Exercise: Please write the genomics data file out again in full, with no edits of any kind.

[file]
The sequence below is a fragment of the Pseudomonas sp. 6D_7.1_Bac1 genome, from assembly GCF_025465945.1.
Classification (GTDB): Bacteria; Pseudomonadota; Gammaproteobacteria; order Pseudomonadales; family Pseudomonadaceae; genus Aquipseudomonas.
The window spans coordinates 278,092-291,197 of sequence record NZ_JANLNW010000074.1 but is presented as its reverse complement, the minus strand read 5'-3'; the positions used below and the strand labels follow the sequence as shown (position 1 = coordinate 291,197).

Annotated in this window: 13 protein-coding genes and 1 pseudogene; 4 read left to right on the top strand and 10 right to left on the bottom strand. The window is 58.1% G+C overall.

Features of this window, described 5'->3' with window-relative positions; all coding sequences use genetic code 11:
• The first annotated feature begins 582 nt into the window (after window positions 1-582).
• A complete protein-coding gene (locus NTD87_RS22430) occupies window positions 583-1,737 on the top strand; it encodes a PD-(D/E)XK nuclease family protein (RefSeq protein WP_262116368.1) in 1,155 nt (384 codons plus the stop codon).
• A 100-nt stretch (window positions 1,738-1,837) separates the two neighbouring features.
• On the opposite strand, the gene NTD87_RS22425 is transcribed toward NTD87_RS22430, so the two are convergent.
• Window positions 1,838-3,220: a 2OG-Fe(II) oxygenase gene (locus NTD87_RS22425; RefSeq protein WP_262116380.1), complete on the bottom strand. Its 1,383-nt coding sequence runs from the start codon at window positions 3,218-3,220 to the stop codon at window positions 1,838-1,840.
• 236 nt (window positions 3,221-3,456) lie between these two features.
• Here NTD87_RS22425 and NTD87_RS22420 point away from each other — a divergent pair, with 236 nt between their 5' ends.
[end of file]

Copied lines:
The sequence below is a fragment of the Pseudomonas sp. 6D_7.1_Bac1 genome, from assembly GCF_025465945.1.
Classification (GTDB): Bacteria; Pseudomonadota; Gammaproteobacteria; order Pseudomonadales; family Pseudomonadaceae; genus Aquipseudomonas.
The window spans coordinates 278,092-291,197 of sequence record NZ_JANLNW010000074.1 but is presented as its reverse complement, the minus strand read 5'-3'; the positions used below and the strand labels follow the sequence as shown (position 1 = coordinate 291,197).

Annotated in this window: 13 protein-coding genes and 1 pseudogene; 4 read left to right on the top strand and 10 right to left on the bottom strand. The window is 58.1% G+C overall.

Features of this window, described 5'->3' with window-relative positions; all coding sequences use genetic code 11:
• The first annotated feature begins 582 nt into the window (after window positions 1-582).
• A complete protein-coding gene (locus NTD87_RS22430) occupies window positions 583-1,737 on the top strand; it encodes a PD-(D/E)XK nuclease family protein (RefSeq protein WP_262116368.1) in 1,155 nt (384 codons plus the stop codon).
• A 100-nt stretch (window positions 1,738-1,837) separates the two neighbouring features.
• On the opposite strand, the gene NTD87_RS22425 is transcribed toward NTD87_RS22430, so the two are convergent.
• Window positions 1,838-3,220: a 2OG-Fe(II) oxygenase gene (locus NTD87_RS22425; RefSeq protein WP_262116380.1), complete on the bottom strand. Its 1,383-nt coding sequence runs from the start codon at window positions 3,218-3,220 to the stop codon at window positions 1,838-1,840.
• 236 nt (window positions 3,221-3,456) lie between these two features.
• Here NTD87_RS22425 and NTD87_RS22420 point away from each other — a divergent pair, with 236 nt between their 5' ends.